Bingxin ( writer, 89 years old), Zong Pu ( writer), Zhang Jie ( writer), Wu Zuxiang ( professor, Chinese literature), Tang Yijie ( professor, Chinese philosophy), Yue Daiyun ( professor, literature), Zhang Dainian ( professor, Chinese philosophy), Huang Zipeng, Chen Pingyuan, Yan Wenjing ( writer), Liu Dong, Feng Yidai ( writer), Xiao Qian ( writer), Su Xiaokang ( writer), Jin Guantao ( theorist), Liu Qingfeng ( theorist), Li Zehou ( research fellow, philosophy), Pang Pu ( professor, Chinese philosophy), Zhu Wei, Wang Yan, Bao Zunxin ( research fellow, Chinese philosophy), Tian Zhuangzhuang ( movie director), Wang Ke, Gao Gao ( research fellow), Su Shaozhi ( research fellow, political science), Wang Ruoshui ( theorist, philosophy), Chen Jun ( artist).
On Human Rights Abuses
Source: Hong Kong Sunday Standard (China Today Supplement) ( February 26, 1989): 2; FBIS, February 27, p. 45.
For their narrow purposes, some politicians have adopted a double standard in regard to human rights. Specifically, they have adopted a double standard by holding different attitudes toward human rights events in the Soviet Union and Eastern Europe, on the one hand, and China, on the other.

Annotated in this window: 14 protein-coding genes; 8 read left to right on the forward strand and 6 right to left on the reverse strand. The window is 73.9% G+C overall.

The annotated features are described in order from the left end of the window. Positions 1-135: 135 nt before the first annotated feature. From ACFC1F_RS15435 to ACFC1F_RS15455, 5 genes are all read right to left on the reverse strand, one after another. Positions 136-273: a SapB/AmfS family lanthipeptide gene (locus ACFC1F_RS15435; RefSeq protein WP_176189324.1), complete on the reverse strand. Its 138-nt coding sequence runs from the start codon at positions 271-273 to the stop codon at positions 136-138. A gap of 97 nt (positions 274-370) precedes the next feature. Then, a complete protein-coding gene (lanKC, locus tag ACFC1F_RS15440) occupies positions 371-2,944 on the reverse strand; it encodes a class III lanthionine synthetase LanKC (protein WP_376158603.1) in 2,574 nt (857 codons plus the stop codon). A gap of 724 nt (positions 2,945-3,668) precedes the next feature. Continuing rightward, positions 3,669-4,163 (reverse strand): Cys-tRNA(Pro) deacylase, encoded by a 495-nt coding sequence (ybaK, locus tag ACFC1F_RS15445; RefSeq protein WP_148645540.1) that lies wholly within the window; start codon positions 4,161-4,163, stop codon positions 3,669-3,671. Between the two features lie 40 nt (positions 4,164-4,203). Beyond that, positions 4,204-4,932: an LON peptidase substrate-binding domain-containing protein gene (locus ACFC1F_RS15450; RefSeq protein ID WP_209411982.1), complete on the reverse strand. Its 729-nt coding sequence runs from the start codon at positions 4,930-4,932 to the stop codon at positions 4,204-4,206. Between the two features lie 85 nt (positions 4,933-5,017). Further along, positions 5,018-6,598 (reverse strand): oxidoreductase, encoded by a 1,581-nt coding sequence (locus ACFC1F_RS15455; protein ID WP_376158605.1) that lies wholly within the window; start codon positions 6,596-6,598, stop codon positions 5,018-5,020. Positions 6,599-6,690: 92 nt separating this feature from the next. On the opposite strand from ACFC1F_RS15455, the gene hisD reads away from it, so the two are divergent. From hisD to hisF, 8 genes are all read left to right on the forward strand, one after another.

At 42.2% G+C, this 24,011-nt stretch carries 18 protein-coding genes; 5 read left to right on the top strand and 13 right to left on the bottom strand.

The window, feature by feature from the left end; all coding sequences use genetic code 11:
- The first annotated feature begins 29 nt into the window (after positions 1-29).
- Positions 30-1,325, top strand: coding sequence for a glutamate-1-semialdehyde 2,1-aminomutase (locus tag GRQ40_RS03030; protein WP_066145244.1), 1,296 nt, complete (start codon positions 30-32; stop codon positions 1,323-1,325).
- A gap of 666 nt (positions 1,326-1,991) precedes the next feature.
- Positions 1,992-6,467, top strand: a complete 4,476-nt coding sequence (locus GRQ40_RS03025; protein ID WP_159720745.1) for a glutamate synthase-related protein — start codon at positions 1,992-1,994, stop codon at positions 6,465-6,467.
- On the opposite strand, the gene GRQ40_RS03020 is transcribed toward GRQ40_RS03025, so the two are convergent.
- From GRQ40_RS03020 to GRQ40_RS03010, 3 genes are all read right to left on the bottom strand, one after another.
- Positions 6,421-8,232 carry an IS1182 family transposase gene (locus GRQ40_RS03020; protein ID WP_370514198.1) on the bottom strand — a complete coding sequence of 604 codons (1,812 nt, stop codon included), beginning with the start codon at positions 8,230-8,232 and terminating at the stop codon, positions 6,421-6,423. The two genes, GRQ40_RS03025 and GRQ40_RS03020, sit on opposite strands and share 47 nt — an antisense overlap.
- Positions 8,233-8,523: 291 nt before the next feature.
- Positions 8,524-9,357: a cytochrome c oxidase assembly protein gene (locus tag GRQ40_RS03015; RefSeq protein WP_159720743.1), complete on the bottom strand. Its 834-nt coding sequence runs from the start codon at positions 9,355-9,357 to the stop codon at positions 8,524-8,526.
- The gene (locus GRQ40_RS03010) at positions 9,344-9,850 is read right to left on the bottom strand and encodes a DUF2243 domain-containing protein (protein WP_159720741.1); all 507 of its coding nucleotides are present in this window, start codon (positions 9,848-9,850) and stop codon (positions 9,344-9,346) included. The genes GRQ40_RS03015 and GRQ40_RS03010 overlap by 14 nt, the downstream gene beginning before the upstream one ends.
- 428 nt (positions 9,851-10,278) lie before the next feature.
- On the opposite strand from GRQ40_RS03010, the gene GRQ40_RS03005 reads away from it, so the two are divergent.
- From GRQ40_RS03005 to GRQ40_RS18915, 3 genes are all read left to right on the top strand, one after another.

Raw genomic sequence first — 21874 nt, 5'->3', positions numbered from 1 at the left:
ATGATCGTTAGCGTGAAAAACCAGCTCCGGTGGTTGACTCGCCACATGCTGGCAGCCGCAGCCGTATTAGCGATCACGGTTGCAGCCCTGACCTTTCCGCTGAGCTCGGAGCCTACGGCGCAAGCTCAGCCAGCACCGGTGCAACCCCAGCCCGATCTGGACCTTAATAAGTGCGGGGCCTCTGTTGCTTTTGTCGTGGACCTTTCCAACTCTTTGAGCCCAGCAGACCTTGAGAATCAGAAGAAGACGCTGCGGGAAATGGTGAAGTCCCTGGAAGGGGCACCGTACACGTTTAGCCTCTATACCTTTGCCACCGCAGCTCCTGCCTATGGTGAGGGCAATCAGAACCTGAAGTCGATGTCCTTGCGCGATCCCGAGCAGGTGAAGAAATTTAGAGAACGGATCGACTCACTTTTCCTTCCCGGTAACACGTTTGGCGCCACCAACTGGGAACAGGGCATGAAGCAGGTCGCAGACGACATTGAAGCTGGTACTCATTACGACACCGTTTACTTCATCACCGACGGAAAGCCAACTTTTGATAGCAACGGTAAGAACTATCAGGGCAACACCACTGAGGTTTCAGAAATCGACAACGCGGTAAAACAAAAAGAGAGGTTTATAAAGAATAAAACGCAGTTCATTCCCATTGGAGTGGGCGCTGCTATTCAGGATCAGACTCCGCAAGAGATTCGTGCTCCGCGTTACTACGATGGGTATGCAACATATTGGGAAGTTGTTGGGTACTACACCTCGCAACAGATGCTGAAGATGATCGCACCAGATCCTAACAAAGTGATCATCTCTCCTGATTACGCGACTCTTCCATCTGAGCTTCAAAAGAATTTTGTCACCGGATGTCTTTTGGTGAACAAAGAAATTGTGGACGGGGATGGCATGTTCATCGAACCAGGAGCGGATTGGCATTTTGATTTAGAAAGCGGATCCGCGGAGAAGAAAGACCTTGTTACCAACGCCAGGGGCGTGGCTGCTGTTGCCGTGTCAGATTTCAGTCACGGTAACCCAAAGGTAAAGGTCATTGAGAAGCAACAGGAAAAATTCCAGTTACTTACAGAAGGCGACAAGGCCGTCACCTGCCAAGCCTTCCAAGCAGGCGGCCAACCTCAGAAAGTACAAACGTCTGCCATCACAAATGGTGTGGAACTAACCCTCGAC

When dealing with the former, they have openly expressed concern and have even made the issue a paramount condition in matters of their foreign policy.
But, when dealing with the latter, they have said and done very little. This has not only shown a wrong attitude, but has hardly been in the spirit of human rights themselves.
China is currently in the process of implementing social reforms of both an economic and political nature. One of the most important aspects of these reforms should be the improvement of the Chinese human-rights situation.
After embracing the dogma of class struggle, just like the Soviet Union and the various socialist countries of Eastern Europe, China has found itself host to a whole series of occasions where human rights in China were violated on a very wide scale.
In 1957 during the political persecutions of the antirightist movement alone, some 500,000 people were purged because of their thoughts and opinions. Some lost their jobs, while others were shipped off for "reform through labor."